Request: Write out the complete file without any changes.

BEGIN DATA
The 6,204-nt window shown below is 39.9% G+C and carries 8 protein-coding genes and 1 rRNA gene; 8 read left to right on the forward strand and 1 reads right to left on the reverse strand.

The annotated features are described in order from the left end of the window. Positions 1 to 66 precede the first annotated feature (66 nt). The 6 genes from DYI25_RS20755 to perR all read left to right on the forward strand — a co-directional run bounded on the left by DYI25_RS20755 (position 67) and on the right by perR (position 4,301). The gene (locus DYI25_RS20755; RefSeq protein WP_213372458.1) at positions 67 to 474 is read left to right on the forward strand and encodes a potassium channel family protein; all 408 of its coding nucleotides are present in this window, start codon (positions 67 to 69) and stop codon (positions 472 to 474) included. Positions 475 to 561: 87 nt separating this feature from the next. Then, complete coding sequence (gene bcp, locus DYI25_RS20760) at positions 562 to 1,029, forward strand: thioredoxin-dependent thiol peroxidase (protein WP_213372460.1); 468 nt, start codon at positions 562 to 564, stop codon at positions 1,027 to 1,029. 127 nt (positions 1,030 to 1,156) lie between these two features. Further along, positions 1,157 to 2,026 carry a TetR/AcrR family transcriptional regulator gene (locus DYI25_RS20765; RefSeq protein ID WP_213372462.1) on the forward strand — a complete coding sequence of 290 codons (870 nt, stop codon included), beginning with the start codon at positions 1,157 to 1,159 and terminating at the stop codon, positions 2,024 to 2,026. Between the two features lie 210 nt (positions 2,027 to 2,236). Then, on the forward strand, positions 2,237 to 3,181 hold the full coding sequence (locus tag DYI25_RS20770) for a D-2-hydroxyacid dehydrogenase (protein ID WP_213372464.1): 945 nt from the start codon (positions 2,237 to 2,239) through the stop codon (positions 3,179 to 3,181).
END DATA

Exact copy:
The 6,204-nt window shown below is 39.9% G+C and carries 8 protein-coding genes and 1 rRNA gene; 8 read left to right on the forward strand and 1 reads right to left on the reverse strand.

The annotated features are described in order from the left end of the window. Positions 1 to 66 precede the first annotated feature (66 nt). The 6 genes from DYI25_RS20755 to perR all read left to right on the forward strand — a co-directional run bounded on the left by DYI25_RS20755 (position 67) and on the right by perR (position 4,301). The gene (locus DYI25_RS20755; RefSeq protein WP_213372458.1) at positions 67 to 474 is read left to right on the forward strand and encodes a potassium channel family protein; all 408 of its coding nucleotides are present in this window, start codon (positions 67 to 69) and stop codon (positions 472 to 474) included. Positions 475 to 561: 87 nt separating this feature from the next. Then, complete coding sequence (gene bcp, locus DYI25_RS20760) at positions 562 to 1,029, forward strand: thioredoxin-dependent thiol peroxidase (protein WP_213372460.1); 468 nt, start codon at positions 562 to 564, stop codon at positions 1,027 to 1,029. 127 nt (positions 1,030 to 1,156) lie between these two features. Further along, positions 1,157 to 2,026 carry a TetR/AcrR family transcriptional regulator gene (locus DYI25_RS20765; RefSeq protein ID WP_213372462.1) on the forward strand — a complete coding sequence of 290 codons (870 nt, stop codon included), beginning with the start codon at positions 1,157 to 1,159 and terminating at the stop codon, positions 2,024 to 2,026. Between the two features lie 210 nt (positions 2,027 to 2,236). Then, on the forward strand, positions 2,237 to 3,181 hold the full coding sequence (locus tag DYI25_RS20770) for a D-2-hydroxyacid dehydrogenase (protein ID WP_213372464.1): 945 nt from the start codon (positions 2,237 to 2,239) through the stop codon (positions 3,179 to 3,181).